Nah, no bias there: doesn't everyone know that the Jews eat baptized children at Passover? Roll Eyes

Canonization is for the souls of others, not the soul of the one being acknowledged as being holy.  It is not in ANYONE's best interest to lie about the individual concerned.
Bovine digested gastrointestinal efflux.

In 1628 "the holy union," as Kuntsevych billed it, was so shown itself such a collosal failure that the King had called in 1626 for a council between those who submitted to the Vatican and those who remained Orthodox, something the Vatican denounced, but the King and the Vatican's "united" metropolitan promoted
Diversity and Dissent: Negotiating Religious Difference in Central Europe ... By Howard Louthan, Gary B. Cohen, Franz A. J. Szabo
http://books.google.com/books?id=KuzLNXpa-hYC&pg=PA124&dq=Sejm+Orthodox+rights&cd=6#v=onepage&q=Sejm%20Orthodox%20rights&f=false
A history of eastern Europe: crisis and change By Robert Bideleux, Ian Jeffries
http://books.google.com/books?id=Vzw8CHYQobAC&pg=PA132&dq=Sejm+Orthodox+legalize&hl=en&ei=N3kLTou6JqeGsgKX8PTOAQ&sa=X&oi=book_result&ct=result&resnum=7&ved=0CEoQ6AEwBg#v=onepage&q&f=false
Litauen und Ruthenien: Studien zu einer transkulturellen ... edited by Stefan Rohdewald, David A. Frick, Stefan Wiederkehr
http://books.google.com/books?id=iB8vTQZSSSkC&pg=PA201&dq=Sejm+Orthodox+1596+1629+1633+Jerusalem&hl=en&ei=_HoLTof3BInjsQKUsdySAQ&sa=X&oi=book_result&ct=result&resnum=1&ved=0CCoQ6AEwAA#v=onepage&q=Sejm%20Orthodox%201596%201629%201633%20Jerusalem&f=false
http://books.google.com/books?id=iB8vTQZSSSkC&pg=PA197&dq=Sejm+Orthodox+1623&hl=en&ei=j3sLTv78DMGOsALwrpy2AQ&sa=X&oi=book_result&ct=result&resnum=6&ved=0CEEQ6AEwBQ#v=onepage&q=Sejm%20Orthodox%201623&f=false

In 1637 (the second Vatican commission), the newly legalized Orthodox Metropolitanate of Kiev was sweeping away that ecclesiastial organization in submissio to the Vatican.

Eastern Christianity By Michael Angold
http://books.google.com/books?id=vBy7CTYVBeMC&pg=PA308&dq=Rutsky+Kiev+Mohyla&hl=en&ei=9H0LTqaLKu7fsQKMypCoAQ&sa=X&oi=book_result&ct=result&resnum=4&ved=0CDgQ6AEwAw#v=onepage&q=Rutsky%20Kiev%20Mohyla&f=false

Which was accelerating in 1643.  We have already dealt with how the Poles used the canonization process to their own political ends in Galicia in suppressing the Ruthenians and the Orthodox.

So yes.  Indeed I do trust that process as much as I do not trust the secular process for writing, re-writing and re-processing secular history.  Yes.  I do believe Orthodox faithful lied about St. Josaphat's complicity in the thuggery.  I think they lied to themselves about their own...I think they still do in places.
Like here (Orthodoxy in green):

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« Reply #255 on: June 29, 2011, 05:26:09 PM »

Are people who commit murder who don't believe that committing murder is a sin, or theft or adultery who don't believe that they are sins, committing mortal sin by doing it?   This is one of the most absurd teachings of the RC that should have people fleeing to Orthodoxy (until, of course, after having encountered our non-absurd teachings, are then scandalized by Orthodoxy's modern disorganized chaos in organization& administration, in which half of them go back to Rome).
Obviously there are some sins that nearly everyone would be accountable for because they are written in the heart of every man. Murder would be one of these things that nearly everyone would be culpable for because nearly everyone's conscience, regardless of how poorly formed, would be able to tell them that murder is wrong. It's the less well-known and well understood sins that not everyone is culpable for (or as culpable for) such as contraception.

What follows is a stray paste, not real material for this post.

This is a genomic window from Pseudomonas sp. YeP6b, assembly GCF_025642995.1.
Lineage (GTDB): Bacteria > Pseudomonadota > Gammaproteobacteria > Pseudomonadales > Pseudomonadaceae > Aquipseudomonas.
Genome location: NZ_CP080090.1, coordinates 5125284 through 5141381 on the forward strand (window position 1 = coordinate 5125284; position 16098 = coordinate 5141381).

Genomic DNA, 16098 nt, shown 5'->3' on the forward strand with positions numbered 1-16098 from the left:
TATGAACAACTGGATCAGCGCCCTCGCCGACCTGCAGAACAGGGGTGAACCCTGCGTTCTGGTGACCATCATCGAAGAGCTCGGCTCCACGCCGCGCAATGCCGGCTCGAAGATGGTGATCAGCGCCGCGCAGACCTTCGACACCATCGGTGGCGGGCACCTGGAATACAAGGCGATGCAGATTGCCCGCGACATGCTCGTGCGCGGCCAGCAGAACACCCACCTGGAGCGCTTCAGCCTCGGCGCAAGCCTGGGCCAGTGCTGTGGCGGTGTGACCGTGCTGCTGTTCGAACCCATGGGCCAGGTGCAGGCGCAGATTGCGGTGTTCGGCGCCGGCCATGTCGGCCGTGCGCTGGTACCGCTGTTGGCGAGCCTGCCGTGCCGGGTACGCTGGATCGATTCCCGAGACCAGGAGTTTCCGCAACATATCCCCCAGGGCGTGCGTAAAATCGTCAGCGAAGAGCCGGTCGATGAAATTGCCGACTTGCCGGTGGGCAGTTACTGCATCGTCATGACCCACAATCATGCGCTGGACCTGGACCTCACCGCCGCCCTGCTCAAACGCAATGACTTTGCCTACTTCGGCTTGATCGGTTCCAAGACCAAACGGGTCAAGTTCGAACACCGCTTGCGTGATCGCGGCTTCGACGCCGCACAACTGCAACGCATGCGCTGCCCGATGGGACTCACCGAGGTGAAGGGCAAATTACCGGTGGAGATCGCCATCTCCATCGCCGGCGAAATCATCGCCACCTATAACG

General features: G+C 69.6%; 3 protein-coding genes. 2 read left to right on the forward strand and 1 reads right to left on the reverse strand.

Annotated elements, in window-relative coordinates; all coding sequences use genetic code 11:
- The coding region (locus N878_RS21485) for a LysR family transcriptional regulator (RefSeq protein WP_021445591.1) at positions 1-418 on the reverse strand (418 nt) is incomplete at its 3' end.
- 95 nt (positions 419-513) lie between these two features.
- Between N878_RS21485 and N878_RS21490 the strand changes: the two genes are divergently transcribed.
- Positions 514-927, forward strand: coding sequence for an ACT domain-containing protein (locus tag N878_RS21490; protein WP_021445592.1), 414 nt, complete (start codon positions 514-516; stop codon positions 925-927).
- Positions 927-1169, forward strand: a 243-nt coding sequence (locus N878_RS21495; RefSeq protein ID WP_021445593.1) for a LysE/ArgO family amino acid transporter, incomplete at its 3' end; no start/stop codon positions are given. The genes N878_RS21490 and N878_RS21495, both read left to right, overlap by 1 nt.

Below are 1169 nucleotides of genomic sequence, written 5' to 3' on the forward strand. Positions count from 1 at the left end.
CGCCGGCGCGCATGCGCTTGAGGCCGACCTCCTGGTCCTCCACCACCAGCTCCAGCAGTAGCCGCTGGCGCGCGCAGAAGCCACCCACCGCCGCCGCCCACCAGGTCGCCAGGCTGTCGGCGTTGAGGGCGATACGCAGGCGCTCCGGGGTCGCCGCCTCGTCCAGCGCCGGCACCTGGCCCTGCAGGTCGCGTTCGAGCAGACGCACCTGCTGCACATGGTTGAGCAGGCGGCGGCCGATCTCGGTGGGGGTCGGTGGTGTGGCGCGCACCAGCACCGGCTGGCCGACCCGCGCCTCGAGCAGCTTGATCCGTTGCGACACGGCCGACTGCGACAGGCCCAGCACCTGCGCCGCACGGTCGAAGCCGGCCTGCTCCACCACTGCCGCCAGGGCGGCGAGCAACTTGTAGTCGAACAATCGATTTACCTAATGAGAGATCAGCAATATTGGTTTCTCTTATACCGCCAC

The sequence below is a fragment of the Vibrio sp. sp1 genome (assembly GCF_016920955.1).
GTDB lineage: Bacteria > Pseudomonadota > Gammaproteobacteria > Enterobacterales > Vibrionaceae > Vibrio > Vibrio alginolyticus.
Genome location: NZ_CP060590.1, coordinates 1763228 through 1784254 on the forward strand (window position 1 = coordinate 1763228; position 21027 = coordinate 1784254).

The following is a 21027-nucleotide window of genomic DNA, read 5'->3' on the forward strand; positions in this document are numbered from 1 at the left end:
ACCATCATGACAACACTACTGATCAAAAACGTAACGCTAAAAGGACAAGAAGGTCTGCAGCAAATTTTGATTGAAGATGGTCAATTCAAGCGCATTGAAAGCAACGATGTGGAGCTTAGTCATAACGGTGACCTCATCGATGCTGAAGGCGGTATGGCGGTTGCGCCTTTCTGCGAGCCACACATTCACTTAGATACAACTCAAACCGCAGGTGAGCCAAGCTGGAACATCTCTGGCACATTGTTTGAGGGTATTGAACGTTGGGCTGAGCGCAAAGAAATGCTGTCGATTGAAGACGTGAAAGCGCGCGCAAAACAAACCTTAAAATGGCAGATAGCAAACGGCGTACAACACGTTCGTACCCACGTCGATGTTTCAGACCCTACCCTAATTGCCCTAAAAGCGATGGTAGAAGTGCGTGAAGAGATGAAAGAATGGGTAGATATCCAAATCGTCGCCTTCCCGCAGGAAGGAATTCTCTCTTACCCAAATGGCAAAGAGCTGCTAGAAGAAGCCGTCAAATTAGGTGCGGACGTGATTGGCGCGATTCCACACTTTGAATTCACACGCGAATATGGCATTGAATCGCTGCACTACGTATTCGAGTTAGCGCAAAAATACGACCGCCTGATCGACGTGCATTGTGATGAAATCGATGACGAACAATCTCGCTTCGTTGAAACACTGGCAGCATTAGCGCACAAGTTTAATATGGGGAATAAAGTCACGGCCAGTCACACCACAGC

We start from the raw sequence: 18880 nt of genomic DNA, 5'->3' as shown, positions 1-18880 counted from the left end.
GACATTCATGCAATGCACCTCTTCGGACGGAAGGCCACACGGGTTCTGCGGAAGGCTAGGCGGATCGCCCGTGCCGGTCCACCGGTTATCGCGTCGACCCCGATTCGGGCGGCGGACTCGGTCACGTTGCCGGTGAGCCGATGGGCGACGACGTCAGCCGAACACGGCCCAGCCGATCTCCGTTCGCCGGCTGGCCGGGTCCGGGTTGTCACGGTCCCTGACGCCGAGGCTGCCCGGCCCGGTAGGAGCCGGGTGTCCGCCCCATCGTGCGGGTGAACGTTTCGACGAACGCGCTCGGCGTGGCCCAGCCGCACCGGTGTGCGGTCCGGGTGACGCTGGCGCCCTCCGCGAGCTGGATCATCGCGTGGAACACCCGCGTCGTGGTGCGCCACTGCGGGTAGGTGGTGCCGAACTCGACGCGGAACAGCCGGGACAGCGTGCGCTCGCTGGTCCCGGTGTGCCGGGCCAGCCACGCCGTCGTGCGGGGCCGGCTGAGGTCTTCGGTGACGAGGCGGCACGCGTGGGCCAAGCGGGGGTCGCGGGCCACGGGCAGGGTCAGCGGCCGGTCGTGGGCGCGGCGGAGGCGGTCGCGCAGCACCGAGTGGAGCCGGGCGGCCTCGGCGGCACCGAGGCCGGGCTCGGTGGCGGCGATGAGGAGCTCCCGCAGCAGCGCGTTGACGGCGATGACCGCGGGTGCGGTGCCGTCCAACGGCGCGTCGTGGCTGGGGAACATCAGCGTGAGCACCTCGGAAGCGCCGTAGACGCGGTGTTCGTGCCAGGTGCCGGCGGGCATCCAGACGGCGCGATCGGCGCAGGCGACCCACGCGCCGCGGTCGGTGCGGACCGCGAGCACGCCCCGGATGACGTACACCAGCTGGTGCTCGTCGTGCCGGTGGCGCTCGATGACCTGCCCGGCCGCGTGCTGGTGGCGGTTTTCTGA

I don;t see how that would be possible. Catholics have a serious obligation to inform themselves of right and wrong and since the Pope has issued an encyclical Humanae Vitae, any ignorance in this matter would itself be a sin, would it not?
I don't see how ignorance could be a sin.
I don;t see how a Catholic could be ignorant of the teaching on ABC. Anyway, if a person refuses to listen to the truth, then he would be guilty because we have a serious obligation to inform ourselves of what is right and what is wrong. Failure to fulfill that obligation is itself a moral fault. 
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« Reply #256 on: June 29, 2011, 05:29:49 PM »

Are people who commit murder who don't believe that committing murder is a sin, or theft or adultery who don't believe that they are sins, committing mortal sin by doing it?   This is one of the most absurd teachings of the RC that should have people fleeing to Orthodoxy (until, of course, after having encountered our non-absurd teachings, are then scandalized by Orthodoxy's modern disorganized chaos in organization& administration, in which half of them go back to Rome).
Obviously there are some sins that nearly everyone would be accountable for because they are written in the heart of every man. Murder would be one of these things that nearly everyone would be culpable for because nearly everyone's conscience, regardless of how poorly formed, would be able to tell them that murder is wrong. It's the less well-known and well understood sins that not everyone is culpable for (or as culpable for) such as contraception.
I don;t see how that would be possible. Catholics have a serious obligation to inform themselves of right and wrong and since the Pope has issued an encyclical Humanae Vitae, any ignorance in this matter would itself be a sin, would it not?
I don't see how ignorance could be a sin.

Good point. The ignorance, as such, isn't the sin.
Not true. Catholics have an obligation to inform themselves of what is right and what is wrong according to Church teaching.